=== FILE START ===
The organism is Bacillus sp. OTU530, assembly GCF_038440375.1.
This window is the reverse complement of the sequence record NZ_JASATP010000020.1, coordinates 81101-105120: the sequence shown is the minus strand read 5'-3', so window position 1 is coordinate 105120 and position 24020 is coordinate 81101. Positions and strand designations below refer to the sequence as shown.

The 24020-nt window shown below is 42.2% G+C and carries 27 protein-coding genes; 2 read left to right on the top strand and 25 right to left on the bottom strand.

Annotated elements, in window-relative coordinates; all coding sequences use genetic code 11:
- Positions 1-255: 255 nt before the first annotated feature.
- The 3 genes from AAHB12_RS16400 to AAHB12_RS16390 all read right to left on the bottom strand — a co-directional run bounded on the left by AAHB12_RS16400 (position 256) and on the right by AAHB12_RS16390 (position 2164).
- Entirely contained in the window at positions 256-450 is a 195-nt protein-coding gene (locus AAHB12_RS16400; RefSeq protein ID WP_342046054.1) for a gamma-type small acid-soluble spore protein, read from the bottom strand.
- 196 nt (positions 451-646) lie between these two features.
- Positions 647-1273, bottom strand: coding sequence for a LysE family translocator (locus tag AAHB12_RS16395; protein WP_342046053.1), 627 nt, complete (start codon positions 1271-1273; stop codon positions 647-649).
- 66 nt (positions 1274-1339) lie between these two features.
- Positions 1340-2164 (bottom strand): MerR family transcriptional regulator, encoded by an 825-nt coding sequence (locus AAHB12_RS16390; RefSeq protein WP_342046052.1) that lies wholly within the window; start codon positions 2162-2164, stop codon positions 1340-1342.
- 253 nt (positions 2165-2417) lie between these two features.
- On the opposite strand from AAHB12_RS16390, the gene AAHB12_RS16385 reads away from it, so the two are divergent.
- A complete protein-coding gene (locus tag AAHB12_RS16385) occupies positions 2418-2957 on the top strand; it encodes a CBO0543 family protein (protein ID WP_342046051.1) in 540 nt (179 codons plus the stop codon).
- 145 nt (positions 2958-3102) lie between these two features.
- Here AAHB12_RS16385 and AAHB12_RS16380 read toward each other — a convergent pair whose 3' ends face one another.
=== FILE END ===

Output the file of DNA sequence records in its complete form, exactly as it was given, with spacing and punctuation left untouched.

The organism is Bacillus sp. OTU530, assembly GCF_038440375.1.
This window is the reverse complement of the sequence record NZ_JASATP010000020.1, coordinates 81101-105120: the sequence shown is the minus strand read 5'-3', so window position 1 is coordinate 105120 and position 24020 is coordinate 81101. Positions and strand designations below refer to the sequence as shown.

The 24020-nt window shown below is 42.2% G+C and carries 27 protein-coding genes; 2 read left to right on the top strand and 25 right to left on the bottom strand.

Annotated elements, in window-relative coordinates; all coding sequences use genetic code 11:
- Positions 1-255: 255 nt before the first annotated feature.
- The 3 genes from AAHB12_RS16400 to AAHB12_RS16390 all read right to left on the bottom strand — a co-directional run bounded on the left by AAHB12_RS16400 (position 256) and on the right by AAHB12_RS16390 (position 2164).
- Entirely contained in the window at positions 256-450 is a 195-nt protein-coding gene (locus AAHB12_RS16400; RefSeq protein ID WP_342046054.1) for a gamma-type small acid-soluble spore protein, read from the bottom strand.
- 196 nt (positions 451-646) lie between these two features.
- Positions 647-1273, bottom strand: coding sequence for a LysE family translocator (locus tag AAHB12_RS16395; protein WP_342046053.1), 627 nt, complete (start codon positions 1271-1273; stop codon positions 647-649).
- 66 nt (positions 1274-1339) lie between these two features.
- Positions 1340-2164 (bottom strand): MerR family transcriptional regulator, encoded by an 825-nt coding sequence (locus AAHB12_RS16390; RefSeq protein WP_342046052.1) that lies wholly within the window; start codon positions 2162-2164, stop codon positions 1340-1342.
- 253 nt (positions 2165-2417) lie between these two features.
- On the opposite strand from AAHB12_RS16390, the gene AAHB12_RS16385 reads away from it, so the two are divergent.
- A complete protein-coding gene (locus tag AAHB12_RS16385) occupies positions 2418-2957 on the top strand; it encodes a CBO0543 family protein (protein ID WP_342046051.1) in 540 nt (179 codons plus the stop codon).
- 145 nt (positions 2958-3102) lie between these two features.
- Here AAHB12_RS16385 and AAHB12_RS16380 read toward each other — a convergent pair whose 3' ends face one another.